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Time-Freezing for Optimal Control of Systems with Jumps

Time: Tue 2023-03-21 11.00 - 12.00

Location: Harry Nyquist

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Language: English

Participating: Moritz Diehl

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Subject: Time-Freezing for Optimal Control of Systems with Jumps

This talk presents a novel reformulation and numerical methods for optimal control of dynamical systems with state jumps. The systems with state jumps are transformed into piecewise smooth systems. The main idea of the time-freezing reformulation is to introduce a clock state and an auxiliary dynamic system whose trajectory endpoints satisfy the state jump law. When the auxiliary system is active, the clock state is not evolving, hence by taking only the parts of the trajectory when the clock state was active, we can recover the original solution. We show how the time-freezing reformulation can be used for mechanical systems with friction and impacts (both elastic and inelastic) and for hybrid systems with hysteresis. We detail how to recover the solution of the original system and show how to select appropriate auxiliary dynamics. For numerically solving optimal control problems one can apply the recently proposed Finite Elements with Switch Detection (FESD) method. This enables the treatment of a broad class of nonsmooth systems in a unified way.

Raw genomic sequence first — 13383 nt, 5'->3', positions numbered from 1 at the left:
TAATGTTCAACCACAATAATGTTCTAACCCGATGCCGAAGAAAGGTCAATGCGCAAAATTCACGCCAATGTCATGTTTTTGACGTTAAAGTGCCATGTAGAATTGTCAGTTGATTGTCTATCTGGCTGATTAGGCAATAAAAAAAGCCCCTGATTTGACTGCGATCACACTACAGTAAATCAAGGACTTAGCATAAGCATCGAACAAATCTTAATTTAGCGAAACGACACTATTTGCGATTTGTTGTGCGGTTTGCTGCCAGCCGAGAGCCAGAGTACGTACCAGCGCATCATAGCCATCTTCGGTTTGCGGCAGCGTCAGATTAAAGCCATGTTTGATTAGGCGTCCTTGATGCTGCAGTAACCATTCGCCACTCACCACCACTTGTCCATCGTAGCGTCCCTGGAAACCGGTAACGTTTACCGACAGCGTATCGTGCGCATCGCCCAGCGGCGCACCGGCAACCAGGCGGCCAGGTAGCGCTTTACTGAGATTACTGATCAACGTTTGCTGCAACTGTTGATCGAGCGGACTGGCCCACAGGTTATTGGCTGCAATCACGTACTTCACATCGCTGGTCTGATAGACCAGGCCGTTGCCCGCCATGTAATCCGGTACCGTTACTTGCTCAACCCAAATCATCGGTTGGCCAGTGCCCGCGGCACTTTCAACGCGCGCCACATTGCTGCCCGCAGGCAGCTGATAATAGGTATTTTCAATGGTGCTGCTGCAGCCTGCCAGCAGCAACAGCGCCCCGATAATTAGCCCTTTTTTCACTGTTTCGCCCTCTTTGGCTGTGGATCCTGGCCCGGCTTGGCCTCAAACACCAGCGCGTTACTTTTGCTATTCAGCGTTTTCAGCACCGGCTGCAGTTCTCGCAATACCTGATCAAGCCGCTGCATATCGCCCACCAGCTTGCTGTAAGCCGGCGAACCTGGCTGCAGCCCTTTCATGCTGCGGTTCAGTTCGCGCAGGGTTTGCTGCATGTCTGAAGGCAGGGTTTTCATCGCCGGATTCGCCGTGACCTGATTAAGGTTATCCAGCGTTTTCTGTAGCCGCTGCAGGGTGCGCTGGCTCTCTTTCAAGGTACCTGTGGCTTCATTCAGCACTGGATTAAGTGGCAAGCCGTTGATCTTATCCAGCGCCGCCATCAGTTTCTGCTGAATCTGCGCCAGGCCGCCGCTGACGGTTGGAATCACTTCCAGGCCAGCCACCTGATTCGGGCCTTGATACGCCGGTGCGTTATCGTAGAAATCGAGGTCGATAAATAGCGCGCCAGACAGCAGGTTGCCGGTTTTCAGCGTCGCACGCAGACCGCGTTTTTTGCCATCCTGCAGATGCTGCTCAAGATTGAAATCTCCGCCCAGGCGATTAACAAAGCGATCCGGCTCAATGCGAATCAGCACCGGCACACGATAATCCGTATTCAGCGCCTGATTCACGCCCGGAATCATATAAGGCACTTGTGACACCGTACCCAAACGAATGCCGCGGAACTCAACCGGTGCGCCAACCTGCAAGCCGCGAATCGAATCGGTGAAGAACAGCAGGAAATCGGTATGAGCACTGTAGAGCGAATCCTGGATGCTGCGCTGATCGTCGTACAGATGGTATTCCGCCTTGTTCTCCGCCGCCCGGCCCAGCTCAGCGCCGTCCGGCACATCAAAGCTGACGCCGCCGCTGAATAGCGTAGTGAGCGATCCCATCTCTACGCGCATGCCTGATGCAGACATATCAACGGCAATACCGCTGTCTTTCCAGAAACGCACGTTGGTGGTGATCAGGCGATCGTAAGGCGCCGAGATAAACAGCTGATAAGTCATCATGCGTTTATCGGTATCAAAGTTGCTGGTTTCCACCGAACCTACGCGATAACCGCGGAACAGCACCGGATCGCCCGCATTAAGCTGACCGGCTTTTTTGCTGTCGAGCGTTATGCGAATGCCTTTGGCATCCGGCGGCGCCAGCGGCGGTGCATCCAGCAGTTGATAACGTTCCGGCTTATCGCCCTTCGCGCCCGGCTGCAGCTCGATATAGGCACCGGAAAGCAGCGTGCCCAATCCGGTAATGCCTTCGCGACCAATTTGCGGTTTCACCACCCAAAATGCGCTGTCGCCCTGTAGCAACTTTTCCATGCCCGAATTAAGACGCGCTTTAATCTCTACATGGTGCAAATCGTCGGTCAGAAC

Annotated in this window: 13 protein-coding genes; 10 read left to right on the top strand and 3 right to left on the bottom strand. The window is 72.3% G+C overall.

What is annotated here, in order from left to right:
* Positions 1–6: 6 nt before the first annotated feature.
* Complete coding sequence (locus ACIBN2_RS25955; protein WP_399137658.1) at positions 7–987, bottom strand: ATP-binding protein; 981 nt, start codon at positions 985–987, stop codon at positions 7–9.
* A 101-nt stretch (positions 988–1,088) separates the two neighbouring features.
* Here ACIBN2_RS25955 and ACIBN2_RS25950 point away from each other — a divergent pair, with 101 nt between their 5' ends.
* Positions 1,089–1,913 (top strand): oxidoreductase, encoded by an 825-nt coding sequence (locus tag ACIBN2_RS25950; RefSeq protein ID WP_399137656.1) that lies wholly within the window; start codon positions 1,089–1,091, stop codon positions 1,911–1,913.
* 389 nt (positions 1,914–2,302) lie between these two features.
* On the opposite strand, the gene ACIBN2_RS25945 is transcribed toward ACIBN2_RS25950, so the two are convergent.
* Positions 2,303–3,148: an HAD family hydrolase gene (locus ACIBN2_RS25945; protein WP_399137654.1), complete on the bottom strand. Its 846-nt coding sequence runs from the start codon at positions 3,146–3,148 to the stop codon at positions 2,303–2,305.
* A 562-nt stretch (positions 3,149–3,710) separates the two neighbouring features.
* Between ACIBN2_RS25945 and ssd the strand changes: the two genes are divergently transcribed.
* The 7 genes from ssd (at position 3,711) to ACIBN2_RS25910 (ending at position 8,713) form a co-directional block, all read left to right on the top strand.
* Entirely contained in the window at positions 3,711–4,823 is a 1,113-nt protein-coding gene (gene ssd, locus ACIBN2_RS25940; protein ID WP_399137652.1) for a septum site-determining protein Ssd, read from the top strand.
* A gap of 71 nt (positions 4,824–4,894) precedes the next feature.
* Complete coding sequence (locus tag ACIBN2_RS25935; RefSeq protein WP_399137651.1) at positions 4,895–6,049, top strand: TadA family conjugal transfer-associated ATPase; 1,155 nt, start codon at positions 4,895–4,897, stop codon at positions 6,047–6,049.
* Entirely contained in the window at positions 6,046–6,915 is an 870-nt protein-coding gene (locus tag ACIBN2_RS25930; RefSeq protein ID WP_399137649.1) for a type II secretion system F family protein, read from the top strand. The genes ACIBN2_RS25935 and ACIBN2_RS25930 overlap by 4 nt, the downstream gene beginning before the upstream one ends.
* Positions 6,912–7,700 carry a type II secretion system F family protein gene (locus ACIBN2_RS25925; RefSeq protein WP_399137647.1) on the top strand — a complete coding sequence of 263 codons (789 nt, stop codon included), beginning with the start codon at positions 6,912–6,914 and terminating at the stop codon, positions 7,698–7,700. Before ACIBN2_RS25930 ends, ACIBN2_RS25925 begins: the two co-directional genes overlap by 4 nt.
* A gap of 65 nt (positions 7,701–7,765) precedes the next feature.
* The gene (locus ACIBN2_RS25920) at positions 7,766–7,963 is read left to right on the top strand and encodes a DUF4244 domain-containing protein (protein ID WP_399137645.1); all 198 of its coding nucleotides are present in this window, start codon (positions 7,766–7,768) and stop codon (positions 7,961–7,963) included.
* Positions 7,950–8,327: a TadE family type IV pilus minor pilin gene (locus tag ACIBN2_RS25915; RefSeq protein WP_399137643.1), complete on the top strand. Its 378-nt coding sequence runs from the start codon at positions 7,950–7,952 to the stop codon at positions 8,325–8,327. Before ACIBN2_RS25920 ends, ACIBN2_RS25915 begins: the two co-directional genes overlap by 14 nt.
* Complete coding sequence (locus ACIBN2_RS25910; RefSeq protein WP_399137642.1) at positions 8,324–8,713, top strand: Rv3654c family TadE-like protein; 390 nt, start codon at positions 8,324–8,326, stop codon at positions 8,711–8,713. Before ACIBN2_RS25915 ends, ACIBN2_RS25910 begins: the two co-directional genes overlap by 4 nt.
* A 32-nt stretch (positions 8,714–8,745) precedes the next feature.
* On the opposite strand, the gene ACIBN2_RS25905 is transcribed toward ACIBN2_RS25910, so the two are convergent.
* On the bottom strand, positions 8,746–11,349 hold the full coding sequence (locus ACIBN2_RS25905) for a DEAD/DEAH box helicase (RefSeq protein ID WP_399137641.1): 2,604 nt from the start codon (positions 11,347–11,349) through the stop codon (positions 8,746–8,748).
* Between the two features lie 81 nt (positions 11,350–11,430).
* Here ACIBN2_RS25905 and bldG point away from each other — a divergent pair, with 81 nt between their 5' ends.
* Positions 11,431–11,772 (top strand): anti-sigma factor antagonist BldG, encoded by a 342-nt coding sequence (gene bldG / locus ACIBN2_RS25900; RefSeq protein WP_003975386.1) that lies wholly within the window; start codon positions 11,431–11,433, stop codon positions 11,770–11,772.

The talk is based on joint work with Armin Nurkanovic, Stefan Albrecht, Tommaso Sartor, and Bernard Brogliato.


Continuous Optimization for Control of Hybrid Systems with Hysteresis via Time-Freezing A. Nurkanović, M. Diehl IEEE Control Systems Letters (2022)

A Time-Freezing Approach for Numerical Optimal Control of Nonsmooth Differential Equations with State Jumps A. Nurkanović, T. Sartor, S. Albrecht, M. Diehl IEEE Control Systems Letters (2021)

NOSNOC: A Software Package for Numerical Optimal Control of Nonsmooth Systems A. Nurkanović, M. Diehl IEEE Control Systems Letters (2022)

About the speaker: Moritz Diehl was born in Hamburg, Germany, in 1971. He studied physics and mathematics at Heidelberg and Cambridge University from 1993-1999, and received his Ph.D. degree from Heidelberg University in 2001, at the Interdisciplinary Center for Scientific Computing. From 2006 to 2013, he was a professor with the Department of Electrical Engineering, KU Leuven University Belgium, and served as the Principal Investigator of KU Leuven's Optimization in Engineering Center OPTEC. In 2013 he moved to the University of Freiburg, Germany, where he heads the Systems Control and Optimization Laboratory, in the Department of Microsystems Engineering (IMTEK), and is also affiliated to the Department of Mathematics. His research interests are in optimization and control, spanning from numerical method development to applications in different branches of engineering, with a focus on embedded and on renewable energy systems.